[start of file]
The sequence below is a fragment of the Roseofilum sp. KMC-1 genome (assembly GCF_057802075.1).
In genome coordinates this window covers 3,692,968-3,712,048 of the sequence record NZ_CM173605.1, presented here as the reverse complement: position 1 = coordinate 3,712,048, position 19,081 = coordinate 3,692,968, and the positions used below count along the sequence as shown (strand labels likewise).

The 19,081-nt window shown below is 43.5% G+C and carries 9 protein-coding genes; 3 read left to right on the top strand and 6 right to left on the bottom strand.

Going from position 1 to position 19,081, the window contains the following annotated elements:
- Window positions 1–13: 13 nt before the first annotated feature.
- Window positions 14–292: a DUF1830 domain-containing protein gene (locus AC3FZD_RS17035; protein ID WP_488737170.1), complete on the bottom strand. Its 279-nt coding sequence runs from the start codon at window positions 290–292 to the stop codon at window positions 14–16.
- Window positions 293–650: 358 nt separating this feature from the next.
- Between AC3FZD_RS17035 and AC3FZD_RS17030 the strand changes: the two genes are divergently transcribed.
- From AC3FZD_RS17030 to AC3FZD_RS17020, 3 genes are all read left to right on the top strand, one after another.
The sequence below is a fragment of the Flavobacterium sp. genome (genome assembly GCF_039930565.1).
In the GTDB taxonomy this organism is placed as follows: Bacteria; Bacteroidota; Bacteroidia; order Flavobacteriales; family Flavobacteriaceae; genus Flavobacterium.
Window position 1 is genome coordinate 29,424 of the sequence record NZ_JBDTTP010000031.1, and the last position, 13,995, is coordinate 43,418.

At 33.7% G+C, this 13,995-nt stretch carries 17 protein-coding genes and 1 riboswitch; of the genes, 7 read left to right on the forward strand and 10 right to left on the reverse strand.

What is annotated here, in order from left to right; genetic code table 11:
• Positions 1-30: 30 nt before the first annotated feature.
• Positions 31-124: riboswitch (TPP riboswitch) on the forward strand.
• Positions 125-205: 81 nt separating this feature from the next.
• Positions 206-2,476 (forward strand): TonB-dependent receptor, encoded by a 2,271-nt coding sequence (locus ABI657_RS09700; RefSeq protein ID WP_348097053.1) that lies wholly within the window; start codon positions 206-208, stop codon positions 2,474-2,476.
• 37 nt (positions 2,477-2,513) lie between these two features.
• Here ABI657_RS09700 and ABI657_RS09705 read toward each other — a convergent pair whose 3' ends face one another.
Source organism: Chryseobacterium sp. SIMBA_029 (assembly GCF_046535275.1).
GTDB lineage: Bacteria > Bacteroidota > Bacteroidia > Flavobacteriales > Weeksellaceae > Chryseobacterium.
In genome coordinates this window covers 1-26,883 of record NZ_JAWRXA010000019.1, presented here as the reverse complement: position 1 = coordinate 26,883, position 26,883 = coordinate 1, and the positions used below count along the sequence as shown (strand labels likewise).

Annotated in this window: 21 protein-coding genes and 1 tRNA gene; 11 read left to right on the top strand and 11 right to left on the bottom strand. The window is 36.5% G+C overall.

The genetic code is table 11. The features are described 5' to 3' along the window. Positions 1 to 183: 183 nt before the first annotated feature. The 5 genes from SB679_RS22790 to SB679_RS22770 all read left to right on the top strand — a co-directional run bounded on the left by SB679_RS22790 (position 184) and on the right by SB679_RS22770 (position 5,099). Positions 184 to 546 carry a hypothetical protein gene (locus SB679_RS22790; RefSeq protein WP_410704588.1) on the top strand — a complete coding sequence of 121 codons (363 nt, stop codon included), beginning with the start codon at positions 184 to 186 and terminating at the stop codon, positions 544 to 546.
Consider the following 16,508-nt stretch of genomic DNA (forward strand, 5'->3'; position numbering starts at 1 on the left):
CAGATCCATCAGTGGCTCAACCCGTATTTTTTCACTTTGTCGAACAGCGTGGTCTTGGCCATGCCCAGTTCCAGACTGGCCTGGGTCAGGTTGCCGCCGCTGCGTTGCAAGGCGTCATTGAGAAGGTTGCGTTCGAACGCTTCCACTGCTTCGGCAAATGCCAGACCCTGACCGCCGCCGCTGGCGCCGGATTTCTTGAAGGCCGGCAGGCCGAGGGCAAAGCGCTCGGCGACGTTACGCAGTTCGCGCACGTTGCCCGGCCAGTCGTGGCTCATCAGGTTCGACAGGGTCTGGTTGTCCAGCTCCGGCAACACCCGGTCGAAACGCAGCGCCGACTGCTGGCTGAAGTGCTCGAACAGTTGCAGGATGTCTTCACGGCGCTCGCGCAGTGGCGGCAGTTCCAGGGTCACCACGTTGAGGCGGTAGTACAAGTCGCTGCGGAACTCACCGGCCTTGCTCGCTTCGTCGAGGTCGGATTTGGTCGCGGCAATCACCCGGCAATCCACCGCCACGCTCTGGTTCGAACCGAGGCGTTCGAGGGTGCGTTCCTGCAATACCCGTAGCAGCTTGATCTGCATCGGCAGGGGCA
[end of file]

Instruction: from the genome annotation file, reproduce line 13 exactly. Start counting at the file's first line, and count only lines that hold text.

At 33.7% G+C, this 13,995-nt stretch carries 17 protein-coding genes and 1 riboswitch; of the genes, 7 read left to right on the forward strand and 10 right to left on the reverse strand.